I’ll be the first to admit – I LOVE planning for trips. Retirement has given me all the time in the world to do just that, and this year’s trip planning has been particularly rewarding.
Unlike last summer, this year is starting to look like an expensive summer for travel. It all comes down to supply and demand, with demand outstripping supply. Gas prices, rental car prices, hotel/Airbnb rates, and now airfares are all rising to (even exceeding) pre-pandemic levels. The key to planning trips this year was to get it all booked before everyone else decided they wanted to travel. Luckily for us, I was able to nail down the majority of the year’s travel arrangements by mid-April. Then I just sat back and watched prices and points/mileage redemption rates go up and up and up. There are deals that still pop up here and there, but they are few and far between compared to earlier in the year. Expedia just had their big sale last week (I managed to snag a 3-night hotel deal for our October NYC trip in lieu of staying with family), and Southwest currently has a 3-day 50% off sale that ends Thursday.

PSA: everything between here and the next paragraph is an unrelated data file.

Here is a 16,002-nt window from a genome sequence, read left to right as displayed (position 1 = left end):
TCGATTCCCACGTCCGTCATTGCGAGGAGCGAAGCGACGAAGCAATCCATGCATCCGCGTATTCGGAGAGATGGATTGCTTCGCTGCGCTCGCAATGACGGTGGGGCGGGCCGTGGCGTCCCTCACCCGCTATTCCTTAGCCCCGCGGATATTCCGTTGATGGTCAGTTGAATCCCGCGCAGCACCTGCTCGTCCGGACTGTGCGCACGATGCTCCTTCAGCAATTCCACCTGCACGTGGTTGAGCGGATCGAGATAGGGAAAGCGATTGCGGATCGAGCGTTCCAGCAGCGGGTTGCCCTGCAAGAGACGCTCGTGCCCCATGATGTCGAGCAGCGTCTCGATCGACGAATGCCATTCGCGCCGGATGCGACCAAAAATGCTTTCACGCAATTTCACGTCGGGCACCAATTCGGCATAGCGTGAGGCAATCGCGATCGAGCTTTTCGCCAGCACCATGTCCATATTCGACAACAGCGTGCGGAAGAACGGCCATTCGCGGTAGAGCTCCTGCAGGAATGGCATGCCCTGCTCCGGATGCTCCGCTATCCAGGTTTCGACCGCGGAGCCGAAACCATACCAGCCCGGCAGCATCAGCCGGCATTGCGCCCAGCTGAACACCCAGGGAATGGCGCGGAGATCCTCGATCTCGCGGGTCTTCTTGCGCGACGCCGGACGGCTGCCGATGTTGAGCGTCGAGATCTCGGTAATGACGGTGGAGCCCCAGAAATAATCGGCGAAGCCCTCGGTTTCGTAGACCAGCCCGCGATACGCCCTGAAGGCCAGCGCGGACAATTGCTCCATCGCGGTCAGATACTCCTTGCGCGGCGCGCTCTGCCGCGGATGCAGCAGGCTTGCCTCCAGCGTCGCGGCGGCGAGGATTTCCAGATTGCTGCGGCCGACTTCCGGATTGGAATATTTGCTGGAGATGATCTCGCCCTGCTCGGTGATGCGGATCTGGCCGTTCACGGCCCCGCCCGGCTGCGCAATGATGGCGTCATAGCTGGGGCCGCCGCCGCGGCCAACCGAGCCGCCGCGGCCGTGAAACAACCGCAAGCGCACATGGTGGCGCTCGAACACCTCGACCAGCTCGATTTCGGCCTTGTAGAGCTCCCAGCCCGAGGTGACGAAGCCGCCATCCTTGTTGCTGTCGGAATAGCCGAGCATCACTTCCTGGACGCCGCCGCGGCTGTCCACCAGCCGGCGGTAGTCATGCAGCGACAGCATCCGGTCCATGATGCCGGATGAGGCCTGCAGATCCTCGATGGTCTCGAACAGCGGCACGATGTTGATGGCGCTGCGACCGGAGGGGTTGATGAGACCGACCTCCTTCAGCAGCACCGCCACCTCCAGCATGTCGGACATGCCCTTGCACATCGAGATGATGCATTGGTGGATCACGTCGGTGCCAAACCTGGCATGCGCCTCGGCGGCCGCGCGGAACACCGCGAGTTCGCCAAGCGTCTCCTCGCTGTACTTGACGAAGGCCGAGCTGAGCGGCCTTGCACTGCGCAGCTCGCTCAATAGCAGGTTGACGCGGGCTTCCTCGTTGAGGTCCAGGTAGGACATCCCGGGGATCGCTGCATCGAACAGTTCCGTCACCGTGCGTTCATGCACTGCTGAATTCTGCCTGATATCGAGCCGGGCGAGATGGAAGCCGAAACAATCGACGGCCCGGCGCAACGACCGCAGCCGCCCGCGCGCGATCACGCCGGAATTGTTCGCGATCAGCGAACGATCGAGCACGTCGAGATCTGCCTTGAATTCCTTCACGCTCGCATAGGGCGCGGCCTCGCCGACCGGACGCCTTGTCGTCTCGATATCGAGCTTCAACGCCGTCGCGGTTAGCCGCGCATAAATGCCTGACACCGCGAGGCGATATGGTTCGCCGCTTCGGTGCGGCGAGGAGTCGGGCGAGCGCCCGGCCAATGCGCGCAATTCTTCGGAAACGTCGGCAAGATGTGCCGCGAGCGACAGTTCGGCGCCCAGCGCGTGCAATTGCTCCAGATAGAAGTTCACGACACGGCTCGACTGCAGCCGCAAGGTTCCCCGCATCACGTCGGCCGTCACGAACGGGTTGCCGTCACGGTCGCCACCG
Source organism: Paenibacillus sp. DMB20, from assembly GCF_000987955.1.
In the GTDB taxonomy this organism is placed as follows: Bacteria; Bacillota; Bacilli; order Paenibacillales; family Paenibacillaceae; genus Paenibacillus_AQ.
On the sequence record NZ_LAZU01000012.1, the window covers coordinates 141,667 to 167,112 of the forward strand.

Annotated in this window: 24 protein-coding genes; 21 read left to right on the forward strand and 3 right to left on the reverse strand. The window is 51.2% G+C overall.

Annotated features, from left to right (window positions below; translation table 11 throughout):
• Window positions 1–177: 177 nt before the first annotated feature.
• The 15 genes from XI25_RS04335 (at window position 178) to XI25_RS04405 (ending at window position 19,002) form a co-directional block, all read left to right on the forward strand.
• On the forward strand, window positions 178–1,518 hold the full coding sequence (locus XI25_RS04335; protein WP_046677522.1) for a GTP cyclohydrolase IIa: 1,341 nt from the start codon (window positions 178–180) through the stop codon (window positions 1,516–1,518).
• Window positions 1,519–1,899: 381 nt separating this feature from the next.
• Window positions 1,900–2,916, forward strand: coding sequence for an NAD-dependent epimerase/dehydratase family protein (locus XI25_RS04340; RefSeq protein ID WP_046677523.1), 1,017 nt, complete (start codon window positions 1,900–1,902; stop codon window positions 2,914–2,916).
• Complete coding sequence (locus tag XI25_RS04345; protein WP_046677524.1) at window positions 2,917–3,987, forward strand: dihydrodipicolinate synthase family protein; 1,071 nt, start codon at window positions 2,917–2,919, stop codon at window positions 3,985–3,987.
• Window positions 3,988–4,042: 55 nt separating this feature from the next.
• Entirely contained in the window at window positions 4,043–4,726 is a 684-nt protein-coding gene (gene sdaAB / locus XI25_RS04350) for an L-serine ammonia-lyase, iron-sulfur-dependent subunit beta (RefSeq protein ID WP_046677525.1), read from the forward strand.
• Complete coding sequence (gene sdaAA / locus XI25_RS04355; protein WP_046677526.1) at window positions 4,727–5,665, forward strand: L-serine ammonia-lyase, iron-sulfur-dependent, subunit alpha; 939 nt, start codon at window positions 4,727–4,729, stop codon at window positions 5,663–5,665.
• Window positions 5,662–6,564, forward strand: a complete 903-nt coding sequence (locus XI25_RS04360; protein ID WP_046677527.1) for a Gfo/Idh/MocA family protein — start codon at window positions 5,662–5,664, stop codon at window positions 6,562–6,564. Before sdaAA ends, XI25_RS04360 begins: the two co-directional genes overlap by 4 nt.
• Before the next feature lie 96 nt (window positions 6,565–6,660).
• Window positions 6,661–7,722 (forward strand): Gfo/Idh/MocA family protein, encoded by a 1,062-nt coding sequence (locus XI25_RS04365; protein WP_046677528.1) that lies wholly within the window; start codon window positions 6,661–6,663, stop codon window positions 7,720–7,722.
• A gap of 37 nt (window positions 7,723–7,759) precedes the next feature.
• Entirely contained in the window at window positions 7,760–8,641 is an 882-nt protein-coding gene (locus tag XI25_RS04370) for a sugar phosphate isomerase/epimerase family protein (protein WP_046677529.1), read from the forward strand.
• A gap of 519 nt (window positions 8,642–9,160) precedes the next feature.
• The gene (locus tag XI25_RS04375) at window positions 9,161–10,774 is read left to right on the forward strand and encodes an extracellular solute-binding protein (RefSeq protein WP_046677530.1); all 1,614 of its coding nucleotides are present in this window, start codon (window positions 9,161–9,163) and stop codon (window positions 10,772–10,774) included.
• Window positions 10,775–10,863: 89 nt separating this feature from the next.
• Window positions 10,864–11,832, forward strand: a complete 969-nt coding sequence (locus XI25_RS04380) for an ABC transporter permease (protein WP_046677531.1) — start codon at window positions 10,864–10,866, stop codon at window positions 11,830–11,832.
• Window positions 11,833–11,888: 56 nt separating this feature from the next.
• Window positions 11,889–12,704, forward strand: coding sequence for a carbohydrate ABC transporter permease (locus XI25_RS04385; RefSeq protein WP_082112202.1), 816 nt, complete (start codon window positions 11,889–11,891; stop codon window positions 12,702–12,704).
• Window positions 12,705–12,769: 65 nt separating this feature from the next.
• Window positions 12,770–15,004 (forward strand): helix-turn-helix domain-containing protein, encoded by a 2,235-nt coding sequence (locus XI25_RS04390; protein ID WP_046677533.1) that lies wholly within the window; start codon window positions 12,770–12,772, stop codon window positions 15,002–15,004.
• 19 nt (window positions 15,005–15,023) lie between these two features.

Another key to getting the best rates is to be strategic about when and where to travel. Don’t go where everyone else is going (I’m looking at you, Yosemite). Travel during weekdays, avoiding holidays and long weekends. Fly midweek. Avoid fancy hotel stays on Friday and Saturday nights (especially in cities like Las Vegas). Of course these are not always feasible for non-retirees, or families with school-aged kids.
After all is said and done, I managed to cover 72% of this year’s trip expenses (transportation and accommodation) using just points and miles. I’d say shelling out $2800 for 2 people for 36 days of traveling (including a week in Hawaii, a transcontinental trip, and 3 nights at 5-star hotels) is pretty darn good. I am doubtful that I will be able to replicate this next year because the value of points and miles will never be as good as it is during times of uncertainty, and those days of uncertainty are behind us.